“The Band Plays On” introduces legendary band Blind Eye Moon, although only legendary in this area. After an unforgettable show, four travelers are invited to come stay at the band’s home for a few days. The introduction of the nightmare sequences here are top notch, and one of my favorite parts of the book.

“48 To Go” is Baxter at his best. Tension driven, a character tries to come up with a substantial sum of money in just 48 hours. The lengths he goes to and the outlandish obstacles Baxter dreamed up made this by favorite story of the bunch.

I was on the fence with ‘Mother in Bloom”, but “Rock Fisher” is definitely body horror. A rock fisher catches something a bit strange and it takes over every aspect of his life. This story does a phenomenal job of bringing the book together.

Baxter leaves us in a spot where this feels like The Gulp: Volume One. It’s not so much that he leaves loose ends as he leaves opportunities for further exploration. If you enjoyed last year’s Served Cold, you’ll love this one too. Baxter weaves through different tropes and sub-genres to paint a picture of just how messed up this place is. I, for one, hope I get to visit again.

I received a copy from the author for review consideration.

Review by Patrick R McDonough

Never thought I’d say the following, but I’ve been introduced to a Derry down under. Gulpepper, otherwise known to its denizens as The Gulp, is that place. Where everything seems normal on the surface, but when you start looking around and talking to the people, you’ll find out that the truck driver that delivers to this sea coast town on a regular basis doesn’t like it for a reason. In the Gulp you’ll find an array of criminals, good seafood, a legendary band to match the likes of your favorite rock and or metal bands, and whatever the sea spits out of it.

Without a doubt, my favorite story in this mosaic novel is “48 to Go”, it’s horror, graphic when it has to be, straddles the line of supernatural and weird. I read one particular scene involving guinea pigs while eating a meal. I had to put the book down and finish said meal before returning to that book.

The stories do exactly what they intended on doing. They brought you into Baxter’s fictional world, loosely inspired from the town he lives in, and creeps into your mind, body, and soul, until it’s attached to your brain. Ready to manipulate your muscles and consume your essence. 

Let’s reel back (hehe, see what I did there? Shoutout to the last story, “Rock Fisher”) to the first story “Out on a Rim”. I could relate on a personal level. We start out with a driver (I used to be a driver’s helper, delivering booze throughout my home state), and the new guy, Rich, learning the route that he’ll soon take over. One of the stops is at a chain grocery story in the Gulp. They’re forced to stay the night, the new guy is warned to be careful, but he does not heed the older trucker’s warning. It was the perfect story to begin to ease us into just how strange everything, through the eyes of someone as unfamiliar to this town as you, the reader.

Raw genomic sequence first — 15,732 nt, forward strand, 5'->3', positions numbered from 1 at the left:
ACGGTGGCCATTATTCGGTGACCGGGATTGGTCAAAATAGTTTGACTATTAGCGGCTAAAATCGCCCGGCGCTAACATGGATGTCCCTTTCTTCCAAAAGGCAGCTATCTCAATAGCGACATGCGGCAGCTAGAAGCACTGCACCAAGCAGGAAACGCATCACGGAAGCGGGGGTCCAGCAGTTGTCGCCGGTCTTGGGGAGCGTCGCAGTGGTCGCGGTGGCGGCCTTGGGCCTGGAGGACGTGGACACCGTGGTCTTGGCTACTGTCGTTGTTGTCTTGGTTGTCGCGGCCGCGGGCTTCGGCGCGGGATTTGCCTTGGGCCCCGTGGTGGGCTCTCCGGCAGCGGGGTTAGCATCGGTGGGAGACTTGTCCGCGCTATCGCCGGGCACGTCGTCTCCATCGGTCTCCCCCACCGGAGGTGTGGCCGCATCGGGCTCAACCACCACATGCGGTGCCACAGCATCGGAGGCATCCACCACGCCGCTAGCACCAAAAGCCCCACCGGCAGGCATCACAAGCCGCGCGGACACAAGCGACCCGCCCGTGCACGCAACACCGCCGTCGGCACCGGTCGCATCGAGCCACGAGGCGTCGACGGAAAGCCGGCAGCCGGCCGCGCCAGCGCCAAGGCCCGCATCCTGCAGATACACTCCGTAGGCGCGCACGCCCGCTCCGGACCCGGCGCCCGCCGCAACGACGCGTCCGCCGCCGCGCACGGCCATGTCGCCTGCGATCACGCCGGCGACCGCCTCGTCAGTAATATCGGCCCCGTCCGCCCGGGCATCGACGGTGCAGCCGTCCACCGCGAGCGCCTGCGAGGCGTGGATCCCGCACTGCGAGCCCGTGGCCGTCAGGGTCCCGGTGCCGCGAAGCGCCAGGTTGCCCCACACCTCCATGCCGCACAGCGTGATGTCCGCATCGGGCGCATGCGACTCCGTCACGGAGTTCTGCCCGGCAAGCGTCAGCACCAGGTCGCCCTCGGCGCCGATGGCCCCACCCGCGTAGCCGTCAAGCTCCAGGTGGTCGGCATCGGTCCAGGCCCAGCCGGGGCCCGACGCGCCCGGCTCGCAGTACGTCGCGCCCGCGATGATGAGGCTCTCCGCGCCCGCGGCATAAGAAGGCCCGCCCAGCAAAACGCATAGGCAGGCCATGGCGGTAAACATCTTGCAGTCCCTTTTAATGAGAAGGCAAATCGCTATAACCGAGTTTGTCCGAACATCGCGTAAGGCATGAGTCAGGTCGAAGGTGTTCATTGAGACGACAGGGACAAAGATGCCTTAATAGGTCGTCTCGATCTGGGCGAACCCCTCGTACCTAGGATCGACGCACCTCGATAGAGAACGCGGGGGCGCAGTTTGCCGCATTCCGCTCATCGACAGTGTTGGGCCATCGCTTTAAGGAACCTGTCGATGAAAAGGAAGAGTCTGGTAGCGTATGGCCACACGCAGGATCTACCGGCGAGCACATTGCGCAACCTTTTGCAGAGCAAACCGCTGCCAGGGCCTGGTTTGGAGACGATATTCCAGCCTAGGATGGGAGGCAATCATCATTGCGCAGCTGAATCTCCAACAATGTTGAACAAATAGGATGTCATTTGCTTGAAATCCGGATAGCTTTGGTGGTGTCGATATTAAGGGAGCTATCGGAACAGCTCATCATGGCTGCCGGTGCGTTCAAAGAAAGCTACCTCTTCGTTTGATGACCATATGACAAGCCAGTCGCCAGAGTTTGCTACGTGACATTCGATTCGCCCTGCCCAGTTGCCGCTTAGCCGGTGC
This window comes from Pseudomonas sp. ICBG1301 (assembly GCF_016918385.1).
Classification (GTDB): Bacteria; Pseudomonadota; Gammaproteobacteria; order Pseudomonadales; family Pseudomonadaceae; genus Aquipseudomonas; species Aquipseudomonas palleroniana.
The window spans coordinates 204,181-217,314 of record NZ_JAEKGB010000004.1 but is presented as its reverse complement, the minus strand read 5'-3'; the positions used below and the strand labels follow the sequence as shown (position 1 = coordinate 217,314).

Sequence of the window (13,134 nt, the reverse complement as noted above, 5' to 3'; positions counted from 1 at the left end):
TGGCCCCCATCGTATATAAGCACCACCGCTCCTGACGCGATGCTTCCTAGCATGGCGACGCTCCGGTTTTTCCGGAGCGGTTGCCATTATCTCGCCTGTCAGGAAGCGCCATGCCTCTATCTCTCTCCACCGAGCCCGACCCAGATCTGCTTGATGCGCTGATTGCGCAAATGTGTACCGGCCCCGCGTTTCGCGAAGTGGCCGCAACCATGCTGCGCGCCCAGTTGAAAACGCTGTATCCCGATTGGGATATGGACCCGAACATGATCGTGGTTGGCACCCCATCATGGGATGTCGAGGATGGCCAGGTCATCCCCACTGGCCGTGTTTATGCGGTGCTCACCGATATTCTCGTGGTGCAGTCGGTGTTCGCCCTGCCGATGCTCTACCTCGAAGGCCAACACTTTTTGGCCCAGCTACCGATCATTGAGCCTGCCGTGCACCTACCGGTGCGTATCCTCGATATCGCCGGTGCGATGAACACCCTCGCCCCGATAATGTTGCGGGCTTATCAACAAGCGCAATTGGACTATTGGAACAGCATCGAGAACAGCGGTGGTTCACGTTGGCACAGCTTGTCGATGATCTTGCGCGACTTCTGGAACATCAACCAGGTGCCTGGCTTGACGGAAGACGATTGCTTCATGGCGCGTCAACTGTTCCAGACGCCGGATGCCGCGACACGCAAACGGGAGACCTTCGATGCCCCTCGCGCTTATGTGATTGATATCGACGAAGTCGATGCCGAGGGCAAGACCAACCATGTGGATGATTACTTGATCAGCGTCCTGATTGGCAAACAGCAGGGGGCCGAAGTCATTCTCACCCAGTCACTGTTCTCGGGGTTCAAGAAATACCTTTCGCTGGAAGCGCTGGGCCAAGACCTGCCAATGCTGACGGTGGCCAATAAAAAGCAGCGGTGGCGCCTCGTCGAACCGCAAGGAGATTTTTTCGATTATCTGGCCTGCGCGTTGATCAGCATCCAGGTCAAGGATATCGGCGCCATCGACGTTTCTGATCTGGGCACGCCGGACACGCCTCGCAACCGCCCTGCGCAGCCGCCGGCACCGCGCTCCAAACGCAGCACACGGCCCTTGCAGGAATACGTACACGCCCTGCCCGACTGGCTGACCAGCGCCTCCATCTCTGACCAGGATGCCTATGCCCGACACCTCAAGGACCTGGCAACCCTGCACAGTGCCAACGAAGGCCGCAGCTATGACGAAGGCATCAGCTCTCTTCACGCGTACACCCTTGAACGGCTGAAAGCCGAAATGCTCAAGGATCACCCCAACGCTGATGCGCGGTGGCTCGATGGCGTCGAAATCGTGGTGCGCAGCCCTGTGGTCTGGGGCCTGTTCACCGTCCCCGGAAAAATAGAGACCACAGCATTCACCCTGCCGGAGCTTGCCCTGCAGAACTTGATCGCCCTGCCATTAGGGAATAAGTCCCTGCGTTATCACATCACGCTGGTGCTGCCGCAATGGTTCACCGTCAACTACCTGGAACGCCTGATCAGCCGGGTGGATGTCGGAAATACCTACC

The next story, “Mother in Bloom”, dives into some weird and creepy stuff, involving a mother and her two teenage children. “The story does something for family that only a horror fan could appreciate. That’s what all these stories come down to, family. The perception of what family means, the idea of what it could be, and the dream of the idyllic relationship to get said family. 

The last story, “Rock Fisher” is body horror at its finest. The sea is a strange and alien world within its own right. This story shows us just how otherworldly and terrifying of a place it can be and what lives in it. It wraps up the mosaic novel nicely, bringing all the stories together to a place where everyone knows your name (don’t know if kids will understand that reference, google it).

After finishing “Rock Fisher”, all I said to myself is, I want to read more. There are so many other options to explore. So many places, people, things. Baxter teases the reader with that possibility at the end. Hope it happens!

Highly recommended.

Grade: B

I received a copy of this book for review consideration.

Blood Standard by Laird Barron

Review by Patrick R McDonough

Isaiah Coleridge isn’t a guy you’d want to ever anger. He isn’t a guy that is necessarily bad, though. Just a man who grew up into a family and lifestyle, really. A man that reminded me a lot of Max Payne, only, Coleridge isn’t a police officer. He’s anything but. An enforcer sent to Alaska to keep an eye on a few things. As we soon find out, he does more than play the spectator role. Coleridge is an automated piece of flesh-and-muscle device that makes things happen. Bones snap, legs break, and people spill their guts.

Throughout the book Coleridge proves to be some kind of unstoppable person. I sat back and listened to this audio book unfold as I saw him go from Alaska to New York where it was very clear from the beginning that he was a magnet for this sort of life style. That even if he was bested in the moment, he’d end up winning in the end. Coleridge ends up on a farm that’s hard work for most folks, but Isaiah isn’t most folks. A girl that works on the farm too, one that doesn’t care much for Coleridge, ends up going missing. From then on, the book turns into a missing person case.

Not sure what else to say about a book that has been out for a few years with more than enough reviews from readers and fellow reviewers alike. It’s a book full of brutality with a heart. The heart of a beaten guard dog that only knows how to bite the bad guy. Maybe the good guy a little bit too.

Get to know this beast. If you’re nice to it, it may just be your friend.

Grade: B

I purchased the audio book of this for review.

Review by Brennan LaFaro

I tend to be picky with books in this genre, but seeing Laird Barron sidestep from his unique brand of horror to write action/crime, was enough to grab my attention. Blood Standard and its sequels take us on a first-person journey with Isaiah Coleridge, a former mob enforcer who moves from the wild frontiers of Alaska to upstate New York. Out of necessity, sure, but working toward a simpler life.